Nobel Laureate to Speak on "Science, Society and Sustainability"

Sir Harold Kroto, a Nobel laureate in chemistry and an ardent supporter of global sustainability, will speak at Tulane University on Monday (Nov. 24) at 4 p.m. in Jones Hall, room 102.

Nobel Prize-winner Harold Kroto sees environmental disaster looming unless humans take shared responsibility to stop it from happening. (Photo by Nicholas Sinclair)

Kroto, the Francis Eppes Professor in the Department of Chemistry and Biochemistry at Florida State University, will deliver a talk titled “Science, Society and Sustainability.” It is a lecture he has given across the globe.

In an online summary of the presentation, Kroto acknowledges that while science and technology have improved the quality of life of those in the developed world, “it is now becoming clear that our technologies have also catalyzed a mindless, mass-production-driven plundering of the planet's resources.”

A fellow of the Royal Society and a member of the Board of Scientific Governors at the Scripps Research Institute, Kroto in the 1970s launched the inquiry that would lead to his Nobel Prize with research on carbon stars and carbon chains in interstellar space.

In the 1980s, while collaborating with Robert F. Curl and Richard E. Smalley of Rice University, Kroto was able to simulate the carbon chemistry that occurs in the atmosphere of a carbon star. The experiment led to the discovery of the C60 molecule — a soccer-shaped molecule made of 60 carbon atoms. This discovery was pivotal as it added a new form of carbon to the handful that was previously known. Kroto, Curl and Smalley received the Nobel Prize in chemistry in 1996.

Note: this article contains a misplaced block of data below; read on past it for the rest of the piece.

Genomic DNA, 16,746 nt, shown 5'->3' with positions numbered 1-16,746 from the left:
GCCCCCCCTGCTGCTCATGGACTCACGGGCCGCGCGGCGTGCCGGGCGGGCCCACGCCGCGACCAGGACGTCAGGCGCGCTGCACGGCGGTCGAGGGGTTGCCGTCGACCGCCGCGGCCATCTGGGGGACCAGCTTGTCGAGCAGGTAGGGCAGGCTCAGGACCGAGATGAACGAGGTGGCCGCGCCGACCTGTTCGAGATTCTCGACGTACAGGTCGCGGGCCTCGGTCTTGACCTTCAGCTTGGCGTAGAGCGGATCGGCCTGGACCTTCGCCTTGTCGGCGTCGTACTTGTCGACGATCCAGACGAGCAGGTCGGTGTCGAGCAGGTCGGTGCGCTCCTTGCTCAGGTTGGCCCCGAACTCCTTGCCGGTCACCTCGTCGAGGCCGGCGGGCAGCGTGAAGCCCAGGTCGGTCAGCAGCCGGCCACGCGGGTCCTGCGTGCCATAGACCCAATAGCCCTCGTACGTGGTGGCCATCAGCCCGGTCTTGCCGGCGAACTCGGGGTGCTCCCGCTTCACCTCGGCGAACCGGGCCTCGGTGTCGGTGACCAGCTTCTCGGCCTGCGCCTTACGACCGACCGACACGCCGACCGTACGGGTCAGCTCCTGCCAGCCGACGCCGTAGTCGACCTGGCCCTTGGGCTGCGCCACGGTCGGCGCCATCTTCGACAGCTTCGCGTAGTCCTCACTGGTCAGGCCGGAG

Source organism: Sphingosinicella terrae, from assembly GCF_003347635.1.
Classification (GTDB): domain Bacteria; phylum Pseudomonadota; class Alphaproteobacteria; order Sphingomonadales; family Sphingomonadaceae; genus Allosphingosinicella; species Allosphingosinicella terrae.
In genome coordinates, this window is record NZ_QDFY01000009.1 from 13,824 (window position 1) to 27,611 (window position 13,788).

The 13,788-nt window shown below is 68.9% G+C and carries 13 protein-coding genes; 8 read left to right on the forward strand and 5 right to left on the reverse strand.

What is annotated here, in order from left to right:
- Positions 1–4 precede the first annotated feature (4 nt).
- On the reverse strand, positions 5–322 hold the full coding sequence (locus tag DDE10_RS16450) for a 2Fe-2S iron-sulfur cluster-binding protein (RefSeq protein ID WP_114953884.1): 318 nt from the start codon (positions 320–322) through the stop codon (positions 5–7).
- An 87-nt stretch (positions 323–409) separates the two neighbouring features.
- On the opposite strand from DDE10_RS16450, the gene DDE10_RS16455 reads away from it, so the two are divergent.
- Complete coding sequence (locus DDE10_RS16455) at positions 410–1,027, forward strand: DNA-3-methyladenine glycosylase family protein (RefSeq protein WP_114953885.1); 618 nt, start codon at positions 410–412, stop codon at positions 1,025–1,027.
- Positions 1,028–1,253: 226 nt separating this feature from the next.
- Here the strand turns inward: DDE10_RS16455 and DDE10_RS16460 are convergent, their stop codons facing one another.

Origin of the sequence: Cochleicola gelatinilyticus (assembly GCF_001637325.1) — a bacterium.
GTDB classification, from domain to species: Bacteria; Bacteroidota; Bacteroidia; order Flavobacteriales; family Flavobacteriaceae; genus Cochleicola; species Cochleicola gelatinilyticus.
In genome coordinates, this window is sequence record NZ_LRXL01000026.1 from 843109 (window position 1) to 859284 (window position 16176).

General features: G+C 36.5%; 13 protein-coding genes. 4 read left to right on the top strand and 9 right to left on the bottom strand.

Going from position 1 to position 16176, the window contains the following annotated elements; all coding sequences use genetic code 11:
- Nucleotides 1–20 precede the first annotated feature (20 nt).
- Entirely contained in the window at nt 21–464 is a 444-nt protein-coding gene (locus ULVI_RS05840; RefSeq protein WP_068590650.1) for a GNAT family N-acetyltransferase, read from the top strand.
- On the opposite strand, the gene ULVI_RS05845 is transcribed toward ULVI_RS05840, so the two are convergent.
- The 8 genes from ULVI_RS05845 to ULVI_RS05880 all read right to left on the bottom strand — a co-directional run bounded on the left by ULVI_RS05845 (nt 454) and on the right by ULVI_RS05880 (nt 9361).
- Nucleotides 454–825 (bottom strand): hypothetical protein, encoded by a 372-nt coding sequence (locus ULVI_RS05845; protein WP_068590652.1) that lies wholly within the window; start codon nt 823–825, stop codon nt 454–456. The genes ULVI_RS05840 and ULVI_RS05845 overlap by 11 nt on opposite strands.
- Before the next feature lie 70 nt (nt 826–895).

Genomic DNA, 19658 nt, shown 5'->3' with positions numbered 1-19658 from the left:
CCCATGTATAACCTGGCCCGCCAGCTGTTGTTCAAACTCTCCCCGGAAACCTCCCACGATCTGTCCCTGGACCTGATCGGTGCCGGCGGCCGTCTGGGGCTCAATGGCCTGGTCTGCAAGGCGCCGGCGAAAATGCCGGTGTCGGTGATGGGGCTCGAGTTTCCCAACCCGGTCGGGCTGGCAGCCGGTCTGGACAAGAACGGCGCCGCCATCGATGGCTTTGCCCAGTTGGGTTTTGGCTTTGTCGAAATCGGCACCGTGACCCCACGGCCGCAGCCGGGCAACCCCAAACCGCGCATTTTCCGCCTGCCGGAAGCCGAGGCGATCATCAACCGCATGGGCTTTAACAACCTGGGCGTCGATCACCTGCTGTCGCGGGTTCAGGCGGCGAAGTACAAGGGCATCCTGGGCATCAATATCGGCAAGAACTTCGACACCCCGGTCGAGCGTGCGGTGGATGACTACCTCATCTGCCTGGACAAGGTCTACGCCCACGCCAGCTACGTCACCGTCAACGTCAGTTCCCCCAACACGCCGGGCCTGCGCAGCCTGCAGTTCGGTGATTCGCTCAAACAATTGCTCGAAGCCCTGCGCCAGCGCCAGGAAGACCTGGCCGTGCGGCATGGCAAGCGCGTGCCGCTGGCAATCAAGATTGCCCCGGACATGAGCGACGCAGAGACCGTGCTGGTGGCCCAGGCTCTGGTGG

The existence of this new form of carbon with its unique structure has inspired intensive research as scientists speculate on the possible uses of these incredibly strong, yet low-density molecules in electronics, medicine and defense.

“The discovery of C60 by Kroto, Curl and Smalley is the launch point for the field of nanoscience at least from a chemical perspective,” says Brent Koplitz, chair of the Department of Chemistry at Tulane and one of the organizers of Kroto's visit.

Kroto balances his current research in nanoscience and nanotechnology with his humanitarian efforts.

According to Kroto, “Every segment of society from industrialists, engineers and scientists to politicians, farmers and fishermen must now take [environmental sustainability] as the most serious issue the world has ever confronted.”

In addition to his personal appearances, Kroto is spreading the message of personal responsibility by using the Internet. In 1995, he helped launch the Vega Science Trust to create high-quality science films for TV and Internet broadcast.

“Our only hope for survival rests on the shoulders of those who take sustainability issues seriously and do something about it,” says Kroto.

Kroto's lecture is free of charge and open to the public.